But Pierce hasn’t lost a step from Brooklyn to Washington, putting up eerily similar production. The Nets could use his ability to space the floor on a team that has shot 22.7 percent from three-point range in the last five games, and is currently ranked 25th in the NBA in three-point shooting.
And yes, as overblown as machismo, toughness, and “duh guy who makes duh big shot” can be among pundits, Pierce was someone Kidd could trust to score and make important plays in key situations, perhaps nearly as much as Joe Johnson, who developed an insane crunch-time reputation over the past two seasons that rivaled any in league history. With the Nets floundering, that matters.
Pierce was one of the two starters the Nets lost in the offseason, but they at least had a choice with him. Unfortunately, the Nets just couldn’t match the market for everyman guard Shaun Livingston, who had played his way into a three-year contract worth $16 million with the Golden State Warriors. Because of cap restrictions, the Nets could only offer Livingston a deal in the three-year, $10 million range. Factor in Livingston’s devastating knee injury seven years ago, which lost him millions in future contracts, and taking the contract he deserved was a no-brainer.
But the loss hurt the Nets in as many ways as Livingston can impact a game. He was a 6’7″ post-up distributor that could attack the basket switch onto four positions defensively. He’s only called a point guard because the position stuck when he was in high school. Livingston was the symbol in Jason Kidd’s positionless lineup (I’ve called him not a point guard or swingman, but a “Livingston” in the past), and allowed the Nets to go to “longball” with their new lineup. The Nets just don’t have that kind of confusion to throw at opponents anymore.
Off the bench went Andray Blatche, who led the NBA in points per 36 minutes among bench players over the past two seasons (defined as players who played at least 140 games and started fewer than 20 in that span). The Nets had a multitude of concerns about Blatche, who had more off-court issues than they wanted to deal with, and the worry around the league meant he couldn’t even get a minimum deal. Blatche is now putting up video game numbers for the Xinjiang Flying Tigers in China. Even if the Nets (and the league) didn’t want to deal with Blatche’s antics, his on-court production made for one of the league’s best big man tandems, sharing minutes with Lopez, Mason Plumlee, and Kevin Garnett. His often head-scratching but oddly effective style meant the Nets didn’t miss a beat when they lost Brook Lopez last year, and gave them a unique boost off the bench. Even if the Nets didn’t want him back, his production (and insanity) from last season is something they’ve struggled to replace.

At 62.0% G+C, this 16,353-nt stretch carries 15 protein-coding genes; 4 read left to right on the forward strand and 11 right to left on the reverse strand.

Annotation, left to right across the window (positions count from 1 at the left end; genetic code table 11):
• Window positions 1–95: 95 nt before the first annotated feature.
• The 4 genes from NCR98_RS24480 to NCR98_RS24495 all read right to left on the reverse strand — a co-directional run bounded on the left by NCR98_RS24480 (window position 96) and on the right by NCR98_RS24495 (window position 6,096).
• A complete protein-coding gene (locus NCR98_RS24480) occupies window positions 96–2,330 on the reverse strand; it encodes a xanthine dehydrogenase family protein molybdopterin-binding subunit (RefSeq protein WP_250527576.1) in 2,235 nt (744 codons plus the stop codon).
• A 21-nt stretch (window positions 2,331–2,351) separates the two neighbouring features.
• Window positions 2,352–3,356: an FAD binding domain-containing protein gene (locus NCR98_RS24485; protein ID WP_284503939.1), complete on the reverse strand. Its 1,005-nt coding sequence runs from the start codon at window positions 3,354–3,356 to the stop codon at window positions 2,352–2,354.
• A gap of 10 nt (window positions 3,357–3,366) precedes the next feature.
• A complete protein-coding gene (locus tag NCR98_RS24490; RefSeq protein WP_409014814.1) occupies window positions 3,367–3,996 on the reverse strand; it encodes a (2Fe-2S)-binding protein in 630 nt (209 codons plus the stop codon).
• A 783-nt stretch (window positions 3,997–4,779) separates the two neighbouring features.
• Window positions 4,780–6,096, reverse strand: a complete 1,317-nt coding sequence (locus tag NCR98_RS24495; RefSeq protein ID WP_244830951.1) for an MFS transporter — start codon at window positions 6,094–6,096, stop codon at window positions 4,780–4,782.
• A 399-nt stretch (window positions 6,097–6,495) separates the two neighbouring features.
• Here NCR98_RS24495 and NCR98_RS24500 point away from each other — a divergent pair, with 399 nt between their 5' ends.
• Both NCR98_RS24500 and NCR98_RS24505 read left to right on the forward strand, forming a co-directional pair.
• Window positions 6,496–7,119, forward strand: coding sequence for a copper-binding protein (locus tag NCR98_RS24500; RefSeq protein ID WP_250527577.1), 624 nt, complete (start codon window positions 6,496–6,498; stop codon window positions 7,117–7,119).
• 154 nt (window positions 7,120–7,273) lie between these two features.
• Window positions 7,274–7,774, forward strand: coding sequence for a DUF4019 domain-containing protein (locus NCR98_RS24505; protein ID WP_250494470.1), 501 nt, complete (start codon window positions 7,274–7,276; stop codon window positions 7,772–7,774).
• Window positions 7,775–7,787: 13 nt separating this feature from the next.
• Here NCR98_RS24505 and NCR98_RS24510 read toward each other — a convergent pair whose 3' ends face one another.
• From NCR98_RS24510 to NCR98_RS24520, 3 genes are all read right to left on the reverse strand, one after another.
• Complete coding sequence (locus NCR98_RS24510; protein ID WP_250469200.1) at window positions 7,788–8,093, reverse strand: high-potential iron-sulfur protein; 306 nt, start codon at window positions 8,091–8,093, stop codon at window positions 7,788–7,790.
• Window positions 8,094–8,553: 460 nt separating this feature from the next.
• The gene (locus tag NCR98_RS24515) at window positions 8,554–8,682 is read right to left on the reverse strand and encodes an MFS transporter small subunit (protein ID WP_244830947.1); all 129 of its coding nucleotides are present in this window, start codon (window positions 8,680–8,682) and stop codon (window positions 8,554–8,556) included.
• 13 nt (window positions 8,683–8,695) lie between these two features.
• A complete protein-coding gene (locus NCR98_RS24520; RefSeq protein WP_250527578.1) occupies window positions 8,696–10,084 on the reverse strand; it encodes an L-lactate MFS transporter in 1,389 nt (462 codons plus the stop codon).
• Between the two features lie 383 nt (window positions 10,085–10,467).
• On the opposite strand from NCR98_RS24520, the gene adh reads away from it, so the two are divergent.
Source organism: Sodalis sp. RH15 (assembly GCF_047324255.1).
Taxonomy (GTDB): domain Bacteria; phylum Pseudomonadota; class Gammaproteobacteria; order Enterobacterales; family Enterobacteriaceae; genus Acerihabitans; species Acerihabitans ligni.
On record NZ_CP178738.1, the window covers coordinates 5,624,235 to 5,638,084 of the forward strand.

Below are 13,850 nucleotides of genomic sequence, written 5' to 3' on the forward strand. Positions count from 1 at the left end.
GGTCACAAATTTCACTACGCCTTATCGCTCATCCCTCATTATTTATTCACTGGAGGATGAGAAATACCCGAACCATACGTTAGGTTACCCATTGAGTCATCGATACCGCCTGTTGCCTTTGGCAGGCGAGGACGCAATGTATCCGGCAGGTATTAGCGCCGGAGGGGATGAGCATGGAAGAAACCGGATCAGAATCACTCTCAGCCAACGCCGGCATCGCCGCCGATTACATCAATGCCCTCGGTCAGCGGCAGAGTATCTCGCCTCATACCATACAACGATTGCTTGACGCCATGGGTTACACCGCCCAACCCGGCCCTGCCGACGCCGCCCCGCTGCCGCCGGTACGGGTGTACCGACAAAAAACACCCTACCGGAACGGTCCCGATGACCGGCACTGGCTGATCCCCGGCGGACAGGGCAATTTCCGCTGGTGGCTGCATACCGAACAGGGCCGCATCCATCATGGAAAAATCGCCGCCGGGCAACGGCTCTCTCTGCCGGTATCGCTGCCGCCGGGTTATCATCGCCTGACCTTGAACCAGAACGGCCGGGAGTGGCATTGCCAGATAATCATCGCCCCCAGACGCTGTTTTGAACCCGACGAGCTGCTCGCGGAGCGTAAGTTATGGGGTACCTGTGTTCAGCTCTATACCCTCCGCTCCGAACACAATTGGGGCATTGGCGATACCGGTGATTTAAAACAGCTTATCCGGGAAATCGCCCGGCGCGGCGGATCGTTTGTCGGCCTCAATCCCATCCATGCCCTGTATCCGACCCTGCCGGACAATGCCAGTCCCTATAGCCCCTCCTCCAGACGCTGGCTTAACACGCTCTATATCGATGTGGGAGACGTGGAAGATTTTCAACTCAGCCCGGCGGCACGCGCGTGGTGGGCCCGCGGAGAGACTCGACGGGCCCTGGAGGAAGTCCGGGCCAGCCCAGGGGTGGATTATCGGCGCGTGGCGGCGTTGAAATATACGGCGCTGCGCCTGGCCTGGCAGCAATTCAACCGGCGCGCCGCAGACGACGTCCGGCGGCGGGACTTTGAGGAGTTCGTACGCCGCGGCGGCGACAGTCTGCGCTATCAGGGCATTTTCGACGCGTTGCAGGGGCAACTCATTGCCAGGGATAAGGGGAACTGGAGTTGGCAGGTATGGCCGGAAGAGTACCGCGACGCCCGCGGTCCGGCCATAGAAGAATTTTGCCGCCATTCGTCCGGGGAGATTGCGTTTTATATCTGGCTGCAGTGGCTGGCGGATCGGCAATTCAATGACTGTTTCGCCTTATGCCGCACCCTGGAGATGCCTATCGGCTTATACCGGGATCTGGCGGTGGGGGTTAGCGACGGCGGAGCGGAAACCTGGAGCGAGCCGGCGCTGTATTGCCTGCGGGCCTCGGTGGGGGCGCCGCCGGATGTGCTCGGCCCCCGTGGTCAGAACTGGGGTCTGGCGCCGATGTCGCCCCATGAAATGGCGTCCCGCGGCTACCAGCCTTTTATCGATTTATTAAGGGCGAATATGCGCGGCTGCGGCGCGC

And don’t forget Andrei Kirilenko. Though Kirilenko looked more like a confused rookie than a seasoned veteran in his brief forays into Lionel Hollins’s rotation this season, Kirilenko was an important piece off the bench following two months of back spasms: the Nets won 30 of 45 games with Kirilenko in the rotation, who, like Livingston, fit in just about everywhere and played sharp help defense on a team that thrived on it in 2014.
What’s left is an aging veteran core, shooters who have struggled to shoot, rim protectors that have struggled to protect the rim, and a trio of superstars that have struggled to play together as two fight their own ailing bodies.
So what’s next?
League sources have indicated to The Brooklyn Game that Lopez is the most likely player to move in a trade, but even that requires another franchise leaping some faith-based hurdles. Cutting Joe Johnson without getting talent back might make the Nets the worst offensive team in the league, and it’s hard to imagine any suitor would take on Williams without needing another asset like Mason Plumlee, like the Kings requested last month. The Nets aren’t dealing Plumlee in any conceivable trade at this point.
They can still ride out this core, make small-time moves to preserve flexibility down the stretch, cut their luxury tax bill, and wipe the slate clean in two seasons. If Lopez regains any of his explosiveness near the basket, or Williams can come back healthy from yet another injury setback, there’s hope that they can keep their playoff spot, a nice consolation prize that would beat giving up a lottery pick to the Hawks.
But that’s just about all there is left for this team, which has hit rock-bottom to open 2015: that they might get the pleasure of getting bounced in the first round of the playoffs in a weak conference, and hit the reset button two years from now. If they can ride out that ugliness, there could be light at the end of the tunnel. But with little to hope for until then, the Nets are stuck, a franchise unable to leap out of their pot, as their underlying issues simmer to a boil.